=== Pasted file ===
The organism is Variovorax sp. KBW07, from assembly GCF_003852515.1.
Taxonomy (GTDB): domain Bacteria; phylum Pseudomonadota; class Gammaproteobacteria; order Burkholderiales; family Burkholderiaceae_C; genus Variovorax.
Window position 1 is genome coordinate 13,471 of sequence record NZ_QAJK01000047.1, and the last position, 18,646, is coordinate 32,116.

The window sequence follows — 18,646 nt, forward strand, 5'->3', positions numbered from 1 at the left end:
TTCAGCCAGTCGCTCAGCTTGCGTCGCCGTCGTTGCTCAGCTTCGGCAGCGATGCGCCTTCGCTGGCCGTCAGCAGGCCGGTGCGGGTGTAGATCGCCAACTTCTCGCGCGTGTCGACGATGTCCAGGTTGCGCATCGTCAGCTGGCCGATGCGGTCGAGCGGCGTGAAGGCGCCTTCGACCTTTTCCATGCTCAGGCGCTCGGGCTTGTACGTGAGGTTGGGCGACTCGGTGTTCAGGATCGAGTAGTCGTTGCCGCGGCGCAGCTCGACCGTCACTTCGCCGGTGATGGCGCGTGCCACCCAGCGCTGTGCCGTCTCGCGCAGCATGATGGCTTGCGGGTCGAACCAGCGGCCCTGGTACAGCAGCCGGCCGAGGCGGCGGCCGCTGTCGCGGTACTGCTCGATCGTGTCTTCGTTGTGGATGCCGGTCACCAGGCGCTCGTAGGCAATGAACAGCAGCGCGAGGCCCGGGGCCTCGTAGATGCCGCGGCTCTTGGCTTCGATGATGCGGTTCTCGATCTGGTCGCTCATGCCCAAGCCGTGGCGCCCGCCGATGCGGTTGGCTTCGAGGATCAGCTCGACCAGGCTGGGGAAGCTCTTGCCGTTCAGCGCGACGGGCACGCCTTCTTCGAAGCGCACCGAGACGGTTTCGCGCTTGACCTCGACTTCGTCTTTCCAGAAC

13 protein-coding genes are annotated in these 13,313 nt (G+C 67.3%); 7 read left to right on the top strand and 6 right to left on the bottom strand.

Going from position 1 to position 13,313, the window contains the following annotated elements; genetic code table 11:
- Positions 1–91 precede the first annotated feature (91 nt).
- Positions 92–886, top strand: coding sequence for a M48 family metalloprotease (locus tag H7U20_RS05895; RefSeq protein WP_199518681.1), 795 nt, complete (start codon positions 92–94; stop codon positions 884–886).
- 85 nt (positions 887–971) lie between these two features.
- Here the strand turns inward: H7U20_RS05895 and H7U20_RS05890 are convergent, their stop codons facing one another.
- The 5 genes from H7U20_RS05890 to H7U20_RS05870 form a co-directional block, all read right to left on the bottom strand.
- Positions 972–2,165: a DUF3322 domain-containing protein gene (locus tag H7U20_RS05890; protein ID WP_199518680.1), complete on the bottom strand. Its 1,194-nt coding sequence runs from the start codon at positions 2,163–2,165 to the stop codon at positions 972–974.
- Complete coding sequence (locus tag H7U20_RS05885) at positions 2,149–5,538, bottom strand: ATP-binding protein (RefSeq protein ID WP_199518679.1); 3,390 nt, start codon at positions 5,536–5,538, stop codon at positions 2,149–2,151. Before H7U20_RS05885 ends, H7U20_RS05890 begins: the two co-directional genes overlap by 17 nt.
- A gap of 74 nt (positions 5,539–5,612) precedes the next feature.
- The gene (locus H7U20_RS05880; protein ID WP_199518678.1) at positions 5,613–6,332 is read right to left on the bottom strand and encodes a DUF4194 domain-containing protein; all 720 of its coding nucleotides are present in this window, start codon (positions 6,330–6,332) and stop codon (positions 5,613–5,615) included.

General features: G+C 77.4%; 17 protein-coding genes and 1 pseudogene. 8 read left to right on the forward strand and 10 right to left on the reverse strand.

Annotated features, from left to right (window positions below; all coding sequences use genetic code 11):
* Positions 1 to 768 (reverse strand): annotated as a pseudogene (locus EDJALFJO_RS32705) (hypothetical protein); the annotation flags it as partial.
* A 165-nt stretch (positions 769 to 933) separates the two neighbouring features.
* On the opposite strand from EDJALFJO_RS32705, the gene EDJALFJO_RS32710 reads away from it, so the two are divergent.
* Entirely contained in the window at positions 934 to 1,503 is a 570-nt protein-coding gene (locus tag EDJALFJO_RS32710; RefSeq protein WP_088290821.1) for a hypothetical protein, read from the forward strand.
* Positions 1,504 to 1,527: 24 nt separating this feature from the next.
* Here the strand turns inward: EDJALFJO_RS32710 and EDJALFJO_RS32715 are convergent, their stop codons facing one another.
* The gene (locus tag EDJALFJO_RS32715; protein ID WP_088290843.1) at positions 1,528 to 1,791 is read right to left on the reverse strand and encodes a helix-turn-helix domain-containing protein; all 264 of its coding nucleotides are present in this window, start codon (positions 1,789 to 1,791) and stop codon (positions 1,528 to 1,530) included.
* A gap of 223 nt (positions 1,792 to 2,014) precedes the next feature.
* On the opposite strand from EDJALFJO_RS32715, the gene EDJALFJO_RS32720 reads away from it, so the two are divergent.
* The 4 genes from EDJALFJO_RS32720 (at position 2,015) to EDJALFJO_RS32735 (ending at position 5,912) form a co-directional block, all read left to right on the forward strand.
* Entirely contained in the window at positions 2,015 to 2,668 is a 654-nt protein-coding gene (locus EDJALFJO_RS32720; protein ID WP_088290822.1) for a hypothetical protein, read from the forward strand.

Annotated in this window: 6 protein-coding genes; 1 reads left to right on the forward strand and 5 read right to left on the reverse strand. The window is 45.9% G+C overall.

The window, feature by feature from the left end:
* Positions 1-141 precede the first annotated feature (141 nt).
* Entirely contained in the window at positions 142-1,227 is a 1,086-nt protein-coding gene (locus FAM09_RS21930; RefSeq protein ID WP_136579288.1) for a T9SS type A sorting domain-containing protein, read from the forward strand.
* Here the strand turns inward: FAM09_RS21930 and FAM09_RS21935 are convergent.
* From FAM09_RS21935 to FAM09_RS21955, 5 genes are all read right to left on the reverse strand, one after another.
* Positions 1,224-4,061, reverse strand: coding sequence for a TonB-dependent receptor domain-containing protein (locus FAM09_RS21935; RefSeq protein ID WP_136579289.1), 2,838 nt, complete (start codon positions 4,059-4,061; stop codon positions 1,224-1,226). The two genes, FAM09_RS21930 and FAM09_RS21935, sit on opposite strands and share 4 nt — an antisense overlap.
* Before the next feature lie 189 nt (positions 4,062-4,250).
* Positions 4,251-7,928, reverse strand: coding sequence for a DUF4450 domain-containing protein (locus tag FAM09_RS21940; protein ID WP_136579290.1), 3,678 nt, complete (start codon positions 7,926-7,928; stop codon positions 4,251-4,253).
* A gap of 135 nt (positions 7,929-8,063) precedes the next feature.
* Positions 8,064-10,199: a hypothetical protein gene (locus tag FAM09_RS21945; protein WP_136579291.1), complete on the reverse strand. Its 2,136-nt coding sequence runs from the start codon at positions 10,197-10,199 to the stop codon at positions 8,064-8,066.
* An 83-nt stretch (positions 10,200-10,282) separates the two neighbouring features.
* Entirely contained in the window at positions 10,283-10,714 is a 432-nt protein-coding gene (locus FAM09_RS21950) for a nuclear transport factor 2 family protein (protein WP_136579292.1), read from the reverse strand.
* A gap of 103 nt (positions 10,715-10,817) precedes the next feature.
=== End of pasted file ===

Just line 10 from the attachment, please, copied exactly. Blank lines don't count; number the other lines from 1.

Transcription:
- 85 nt (positions 887–971) lie between these two features.